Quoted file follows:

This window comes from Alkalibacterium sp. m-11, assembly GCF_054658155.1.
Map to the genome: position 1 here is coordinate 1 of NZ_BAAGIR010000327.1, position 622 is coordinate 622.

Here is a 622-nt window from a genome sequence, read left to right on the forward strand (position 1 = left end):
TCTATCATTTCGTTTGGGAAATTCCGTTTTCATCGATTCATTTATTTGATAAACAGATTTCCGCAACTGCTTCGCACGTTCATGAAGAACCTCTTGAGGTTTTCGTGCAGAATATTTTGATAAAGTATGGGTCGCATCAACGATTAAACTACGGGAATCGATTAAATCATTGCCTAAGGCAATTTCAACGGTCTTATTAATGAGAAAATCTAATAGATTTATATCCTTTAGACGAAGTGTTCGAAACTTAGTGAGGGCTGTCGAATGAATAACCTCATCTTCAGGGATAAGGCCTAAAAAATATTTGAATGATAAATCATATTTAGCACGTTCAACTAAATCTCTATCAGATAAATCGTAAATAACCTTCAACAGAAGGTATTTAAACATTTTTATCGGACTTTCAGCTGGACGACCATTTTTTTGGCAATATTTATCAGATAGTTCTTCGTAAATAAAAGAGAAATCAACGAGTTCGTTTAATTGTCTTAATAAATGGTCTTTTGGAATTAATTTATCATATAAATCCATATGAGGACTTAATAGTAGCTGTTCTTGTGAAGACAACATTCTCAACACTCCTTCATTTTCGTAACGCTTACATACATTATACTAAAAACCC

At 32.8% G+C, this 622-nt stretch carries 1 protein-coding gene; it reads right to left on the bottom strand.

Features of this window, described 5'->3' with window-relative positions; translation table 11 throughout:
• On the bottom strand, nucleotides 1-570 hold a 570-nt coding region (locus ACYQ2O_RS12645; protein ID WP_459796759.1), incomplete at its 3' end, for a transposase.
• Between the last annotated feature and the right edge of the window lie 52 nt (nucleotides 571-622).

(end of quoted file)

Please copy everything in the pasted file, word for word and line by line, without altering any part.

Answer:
This window comes from Alkalibacterium sp. m-11, assembly GCF_054658155.1.
Map to the genome: position 1 here is coordinate 1 of NZ_BAAGIR010000327.1, position 622 is coordinate 622.

Here is a 622-nt window from a genome sequence, read left to right on the forward strand (position 1 = left end):
TCTATCATTTCGTTTGGGAAATTCCGTTTTCATCGATTCATTTATTTGATAAACAGATTTCCGCAACTGCTTCGCACGTTCATGAAGAACCTCTTGAGGTTTTCGTGCAGAATATTTTGATAAAGTATGGGTCGCATCAACGATTAAACTACGGGAATCGATTAAATCATTGCCTAAGGCAATTTCAACGGTCTTATTAATGAGAAAATCTAATAGATTTATATCCTTTAGACGAAGTGTTCGAAACTTAGTGAGGGCTGTCGAATGAATAACCTCATCTTCAGGGATAAGGCCTAAAAAATATTTGAATGATAAATCATATTTAGCACGTTCAACTAAATCTCTATCAGATAAATCGTAAATAACCTTCAACAGAAGGTATTTAAACATTTTTATCGGACTTTCAGCTGGACGACCATTTTTTTGGCAATATTTATCAGATAGTTCTTCGTAAATAAAAGAGAAATCAACGAGTTCGTTTAATTGTCTTAATAAATGGTCTTTTGGAATTAATTTATCATATAAATCCATATGAGGACTTAATAGTAGCTGTTCTTGTGAAGACAACATTCTCAACACTCCTTCATTTTCGTAACGCTTACATACATTATACTAAAAACCC

At 32.8% G+C, this 622-nt stretch carries 1 protein-coding gene; it reads right to left on the bottom strand.

Features of this window, described 5'->3' with window-relative positions; translation table 11 throughout:
• On the bottom strand, nucleotides 1-570 hold a 570-nt coding region (locus ACYQ2O_RS12645; protein ID WP_459796759.1), incomplete at its 3' end, for a transposase.
• Between the last annotated feature and the right edge of the window lie 52 nt (nucleotides 571-622).